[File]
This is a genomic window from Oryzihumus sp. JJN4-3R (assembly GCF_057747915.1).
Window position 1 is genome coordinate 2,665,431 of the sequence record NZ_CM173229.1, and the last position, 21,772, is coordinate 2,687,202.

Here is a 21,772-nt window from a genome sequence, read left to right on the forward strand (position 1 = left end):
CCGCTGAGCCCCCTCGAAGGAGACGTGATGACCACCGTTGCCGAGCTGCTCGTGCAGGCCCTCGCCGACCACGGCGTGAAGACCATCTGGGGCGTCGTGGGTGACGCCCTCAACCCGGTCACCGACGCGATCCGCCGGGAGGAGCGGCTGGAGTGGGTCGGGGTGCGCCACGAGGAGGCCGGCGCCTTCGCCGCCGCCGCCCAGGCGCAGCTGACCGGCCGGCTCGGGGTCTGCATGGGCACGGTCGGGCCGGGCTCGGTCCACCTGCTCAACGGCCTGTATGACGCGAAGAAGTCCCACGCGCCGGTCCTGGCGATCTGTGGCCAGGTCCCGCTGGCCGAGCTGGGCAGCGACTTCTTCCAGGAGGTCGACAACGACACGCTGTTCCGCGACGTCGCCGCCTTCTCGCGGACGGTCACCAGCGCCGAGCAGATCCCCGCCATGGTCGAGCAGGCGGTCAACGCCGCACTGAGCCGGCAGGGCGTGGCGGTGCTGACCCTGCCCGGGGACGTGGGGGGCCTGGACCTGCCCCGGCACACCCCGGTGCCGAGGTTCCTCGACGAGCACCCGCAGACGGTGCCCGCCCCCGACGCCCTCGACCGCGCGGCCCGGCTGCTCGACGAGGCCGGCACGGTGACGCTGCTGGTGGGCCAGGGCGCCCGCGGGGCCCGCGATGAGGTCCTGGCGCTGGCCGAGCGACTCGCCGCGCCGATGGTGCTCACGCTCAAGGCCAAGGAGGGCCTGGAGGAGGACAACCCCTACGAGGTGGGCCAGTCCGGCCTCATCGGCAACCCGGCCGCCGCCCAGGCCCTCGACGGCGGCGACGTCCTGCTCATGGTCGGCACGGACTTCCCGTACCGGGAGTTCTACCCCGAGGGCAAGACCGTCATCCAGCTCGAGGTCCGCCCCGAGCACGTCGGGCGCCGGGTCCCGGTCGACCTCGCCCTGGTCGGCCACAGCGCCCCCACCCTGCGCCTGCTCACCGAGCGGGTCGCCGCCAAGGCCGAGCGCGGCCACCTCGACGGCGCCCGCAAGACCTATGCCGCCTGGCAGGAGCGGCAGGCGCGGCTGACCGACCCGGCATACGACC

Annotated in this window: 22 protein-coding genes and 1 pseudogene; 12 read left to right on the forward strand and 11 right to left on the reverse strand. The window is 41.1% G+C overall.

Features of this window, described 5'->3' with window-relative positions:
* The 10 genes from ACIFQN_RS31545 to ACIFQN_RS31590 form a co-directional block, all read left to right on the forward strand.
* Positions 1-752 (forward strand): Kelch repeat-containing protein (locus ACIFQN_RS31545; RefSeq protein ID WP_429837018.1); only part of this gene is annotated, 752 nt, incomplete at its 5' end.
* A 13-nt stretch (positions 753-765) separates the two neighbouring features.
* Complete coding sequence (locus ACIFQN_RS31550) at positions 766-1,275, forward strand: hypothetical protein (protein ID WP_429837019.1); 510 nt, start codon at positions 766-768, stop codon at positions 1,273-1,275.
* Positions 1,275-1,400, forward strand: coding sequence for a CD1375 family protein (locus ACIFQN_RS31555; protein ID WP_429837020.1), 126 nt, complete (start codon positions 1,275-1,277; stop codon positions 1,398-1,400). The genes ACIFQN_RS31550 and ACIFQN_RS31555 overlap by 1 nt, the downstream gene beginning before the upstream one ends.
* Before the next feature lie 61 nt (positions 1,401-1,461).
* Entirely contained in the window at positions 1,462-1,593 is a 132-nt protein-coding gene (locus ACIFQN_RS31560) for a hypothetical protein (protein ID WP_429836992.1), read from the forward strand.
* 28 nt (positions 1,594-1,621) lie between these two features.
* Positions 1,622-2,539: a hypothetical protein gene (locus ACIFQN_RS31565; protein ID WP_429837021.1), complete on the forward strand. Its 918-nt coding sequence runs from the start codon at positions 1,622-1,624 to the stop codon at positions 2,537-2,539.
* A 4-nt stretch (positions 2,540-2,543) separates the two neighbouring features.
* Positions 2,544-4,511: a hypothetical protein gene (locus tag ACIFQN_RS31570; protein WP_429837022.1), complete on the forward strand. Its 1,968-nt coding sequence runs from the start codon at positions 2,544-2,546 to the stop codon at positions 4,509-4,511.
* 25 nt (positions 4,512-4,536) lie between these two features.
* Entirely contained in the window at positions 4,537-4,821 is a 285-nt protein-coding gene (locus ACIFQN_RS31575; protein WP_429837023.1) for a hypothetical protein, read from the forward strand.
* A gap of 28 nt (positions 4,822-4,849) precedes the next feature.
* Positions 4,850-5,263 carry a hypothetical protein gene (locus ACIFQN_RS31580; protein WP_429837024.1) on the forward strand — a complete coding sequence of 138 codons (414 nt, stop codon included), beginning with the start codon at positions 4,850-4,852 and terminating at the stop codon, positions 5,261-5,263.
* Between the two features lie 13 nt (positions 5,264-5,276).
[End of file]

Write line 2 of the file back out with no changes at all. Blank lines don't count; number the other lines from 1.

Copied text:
Window position 1 is genome coordinate 2,665,431 of the sequence record NZ_CM173229.1, and the last position, 21,772, is coordinate 2,687,202.